One of the best ways to deepen your understanding of where you live is to learn the stories behind the names of prominent streets in your community. Drivers whizzing along U.S. Highway 395/580 through Reno, for instance, may not realize how much of the city’s history is written on those green and white exit signs.
Just south of Interstate 80,Glendale Avenue takes its name from an early settlement located where East McCarran Boulevard meets the Truckee River. Originally a simple ferry crossing, the community later took on the name of the Glen Dale house, a hotel that opened there in 1866.
Mill Street follows the route of a small country lane that led to the Eastman mill, a saw mill constructed in 1861 near the current site of the Grand Sierra Resort.
Plumb Lane, Kietzke Lane, and the Damonte Ranch Parkway all were named for early immigrant ranching families. The Plumbs, originally from England, owned land near the current intersection of Plumb Lane and Hunter Lake Drive. The Kietzkes hailed from Germany, while Louis Damonte, a native of Italy, established his family ranch further south on Old Virginia Road. Virginia Street, of course, indicates the route to Virginia City.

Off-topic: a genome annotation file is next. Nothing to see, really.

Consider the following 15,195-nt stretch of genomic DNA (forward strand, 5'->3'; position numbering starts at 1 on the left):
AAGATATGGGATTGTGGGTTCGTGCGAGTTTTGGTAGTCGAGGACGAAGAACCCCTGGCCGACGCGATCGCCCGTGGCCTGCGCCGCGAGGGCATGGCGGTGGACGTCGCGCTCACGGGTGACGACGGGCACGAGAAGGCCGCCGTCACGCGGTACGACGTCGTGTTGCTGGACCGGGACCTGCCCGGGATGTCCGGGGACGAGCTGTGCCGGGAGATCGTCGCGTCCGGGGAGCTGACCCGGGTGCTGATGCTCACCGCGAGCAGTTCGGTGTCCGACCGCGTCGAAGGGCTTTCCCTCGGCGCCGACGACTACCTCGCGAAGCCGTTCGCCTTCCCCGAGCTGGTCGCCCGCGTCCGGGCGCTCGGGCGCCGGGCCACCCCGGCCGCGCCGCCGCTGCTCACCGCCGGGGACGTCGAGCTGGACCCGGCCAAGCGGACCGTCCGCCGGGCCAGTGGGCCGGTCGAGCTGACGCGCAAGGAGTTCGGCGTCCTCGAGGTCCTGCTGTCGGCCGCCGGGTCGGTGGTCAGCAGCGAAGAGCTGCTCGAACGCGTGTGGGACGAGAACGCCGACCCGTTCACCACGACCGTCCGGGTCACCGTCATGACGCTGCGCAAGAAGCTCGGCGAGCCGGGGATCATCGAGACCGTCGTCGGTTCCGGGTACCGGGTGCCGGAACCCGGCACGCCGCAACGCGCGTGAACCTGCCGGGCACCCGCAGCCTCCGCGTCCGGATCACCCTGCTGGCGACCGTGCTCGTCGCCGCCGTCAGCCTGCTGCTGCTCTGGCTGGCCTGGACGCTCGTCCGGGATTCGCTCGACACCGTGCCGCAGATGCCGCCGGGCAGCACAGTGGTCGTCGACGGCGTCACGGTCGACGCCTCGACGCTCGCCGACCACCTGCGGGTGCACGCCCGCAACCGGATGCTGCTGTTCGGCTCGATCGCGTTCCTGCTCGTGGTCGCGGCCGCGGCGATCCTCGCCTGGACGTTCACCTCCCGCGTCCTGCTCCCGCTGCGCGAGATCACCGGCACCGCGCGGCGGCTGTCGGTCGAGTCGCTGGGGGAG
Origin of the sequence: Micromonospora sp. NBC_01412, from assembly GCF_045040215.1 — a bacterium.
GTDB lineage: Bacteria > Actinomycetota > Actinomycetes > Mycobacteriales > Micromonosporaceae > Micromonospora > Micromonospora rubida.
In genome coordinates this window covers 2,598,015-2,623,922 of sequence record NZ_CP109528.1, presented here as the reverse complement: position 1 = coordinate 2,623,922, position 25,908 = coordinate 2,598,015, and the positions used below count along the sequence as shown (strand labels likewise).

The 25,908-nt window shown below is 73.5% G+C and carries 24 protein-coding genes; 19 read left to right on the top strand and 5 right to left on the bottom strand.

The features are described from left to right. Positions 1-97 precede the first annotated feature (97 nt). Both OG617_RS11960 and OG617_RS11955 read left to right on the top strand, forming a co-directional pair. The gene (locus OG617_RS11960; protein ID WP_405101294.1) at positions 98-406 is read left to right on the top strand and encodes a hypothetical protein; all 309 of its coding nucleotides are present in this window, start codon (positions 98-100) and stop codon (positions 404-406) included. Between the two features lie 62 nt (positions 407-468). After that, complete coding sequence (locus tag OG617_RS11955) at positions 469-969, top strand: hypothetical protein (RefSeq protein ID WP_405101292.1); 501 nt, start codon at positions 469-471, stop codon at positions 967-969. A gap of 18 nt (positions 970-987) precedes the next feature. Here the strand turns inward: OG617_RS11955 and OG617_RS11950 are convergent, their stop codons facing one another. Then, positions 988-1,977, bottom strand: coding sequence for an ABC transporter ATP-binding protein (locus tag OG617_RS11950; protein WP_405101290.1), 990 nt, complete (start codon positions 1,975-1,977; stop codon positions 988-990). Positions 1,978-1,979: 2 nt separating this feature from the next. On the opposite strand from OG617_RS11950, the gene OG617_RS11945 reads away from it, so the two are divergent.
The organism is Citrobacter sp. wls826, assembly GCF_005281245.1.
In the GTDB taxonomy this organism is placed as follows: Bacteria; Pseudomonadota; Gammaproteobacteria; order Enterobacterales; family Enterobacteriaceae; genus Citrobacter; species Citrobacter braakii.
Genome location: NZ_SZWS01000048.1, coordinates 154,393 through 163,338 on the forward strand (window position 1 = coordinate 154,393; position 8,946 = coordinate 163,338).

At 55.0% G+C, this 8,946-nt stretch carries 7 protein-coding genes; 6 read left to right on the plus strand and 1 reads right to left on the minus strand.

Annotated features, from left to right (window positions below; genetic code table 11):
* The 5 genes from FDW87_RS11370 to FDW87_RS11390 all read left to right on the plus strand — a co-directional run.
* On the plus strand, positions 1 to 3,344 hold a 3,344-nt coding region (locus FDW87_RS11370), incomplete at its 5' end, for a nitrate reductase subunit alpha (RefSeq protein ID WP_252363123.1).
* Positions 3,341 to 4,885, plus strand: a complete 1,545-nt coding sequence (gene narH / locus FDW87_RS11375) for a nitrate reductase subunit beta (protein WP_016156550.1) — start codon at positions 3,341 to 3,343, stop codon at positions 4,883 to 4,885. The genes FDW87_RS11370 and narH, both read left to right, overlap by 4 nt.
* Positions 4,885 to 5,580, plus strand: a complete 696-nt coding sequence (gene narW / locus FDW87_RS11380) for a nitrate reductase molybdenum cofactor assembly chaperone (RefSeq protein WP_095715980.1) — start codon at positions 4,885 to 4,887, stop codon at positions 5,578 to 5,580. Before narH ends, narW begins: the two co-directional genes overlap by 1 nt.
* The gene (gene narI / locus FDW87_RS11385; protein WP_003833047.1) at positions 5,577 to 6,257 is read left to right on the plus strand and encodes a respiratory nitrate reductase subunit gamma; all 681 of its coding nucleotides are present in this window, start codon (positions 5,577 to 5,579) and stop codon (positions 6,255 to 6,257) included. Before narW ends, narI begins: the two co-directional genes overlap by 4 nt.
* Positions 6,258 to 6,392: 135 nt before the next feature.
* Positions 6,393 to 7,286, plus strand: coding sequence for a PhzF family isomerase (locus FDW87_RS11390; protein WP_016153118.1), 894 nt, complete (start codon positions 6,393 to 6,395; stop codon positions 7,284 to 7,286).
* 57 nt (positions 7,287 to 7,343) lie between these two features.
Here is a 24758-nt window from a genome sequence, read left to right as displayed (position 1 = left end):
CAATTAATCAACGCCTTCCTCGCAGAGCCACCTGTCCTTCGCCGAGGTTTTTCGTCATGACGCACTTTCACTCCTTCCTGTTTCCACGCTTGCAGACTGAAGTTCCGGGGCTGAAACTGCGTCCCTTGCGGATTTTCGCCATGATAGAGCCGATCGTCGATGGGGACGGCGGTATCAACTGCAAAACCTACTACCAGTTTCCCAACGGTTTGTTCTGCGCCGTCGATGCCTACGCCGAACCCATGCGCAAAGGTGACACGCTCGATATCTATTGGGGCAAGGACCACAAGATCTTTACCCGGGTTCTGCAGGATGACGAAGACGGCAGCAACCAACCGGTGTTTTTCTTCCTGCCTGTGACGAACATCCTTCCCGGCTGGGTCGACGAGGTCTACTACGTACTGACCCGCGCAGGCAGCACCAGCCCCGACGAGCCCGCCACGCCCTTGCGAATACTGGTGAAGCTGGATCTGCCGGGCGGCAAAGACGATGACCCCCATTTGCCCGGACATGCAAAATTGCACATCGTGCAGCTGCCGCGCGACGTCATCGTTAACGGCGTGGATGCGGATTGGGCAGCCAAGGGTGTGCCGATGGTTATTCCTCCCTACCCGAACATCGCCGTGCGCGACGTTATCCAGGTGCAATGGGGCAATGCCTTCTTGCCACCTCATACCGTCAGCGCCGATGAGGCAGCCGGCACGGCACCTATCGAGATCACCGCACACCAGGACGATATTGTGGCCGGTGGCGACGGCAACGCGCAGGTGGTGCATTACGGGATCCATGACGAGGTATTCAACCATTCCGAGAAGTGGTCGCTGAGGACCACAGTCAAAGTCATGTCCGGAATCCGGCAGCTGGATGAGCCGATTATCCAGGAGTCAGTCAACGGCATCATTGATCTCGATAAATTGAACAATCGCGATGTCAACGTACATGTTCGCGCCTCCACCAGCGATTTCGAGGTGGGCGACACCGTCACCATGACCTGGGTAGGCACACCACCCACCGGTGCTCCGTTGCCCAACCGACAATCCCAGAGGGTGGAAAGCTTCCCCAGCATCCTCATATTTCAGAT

Moana Lane takes its name from Moana Springs, a resort that opened three miles south of Reno in 1905 and was itself named after a famous Hawaiian spa (“Moana” means “ocean” in Hawaiian). Residents flocked to the hot spring-fed pool, bath house, hotel, baseball diamond, man-made lake, and clubhouse. The buildings were demolished by the city in 1956 in order to construct a modern recreational facility.
Until 2004, the Neil Road exit was known as Del Monte Lane, named for the Rancho Del Monte, a dude ranch catering to the divorce trade. Its historic ranch house burned down in 1947, killing a divorcee who refused to evacuate naked.
So the next time you’re stuck in traffic, don’t despair; entertain your friends with a little highway history trivia.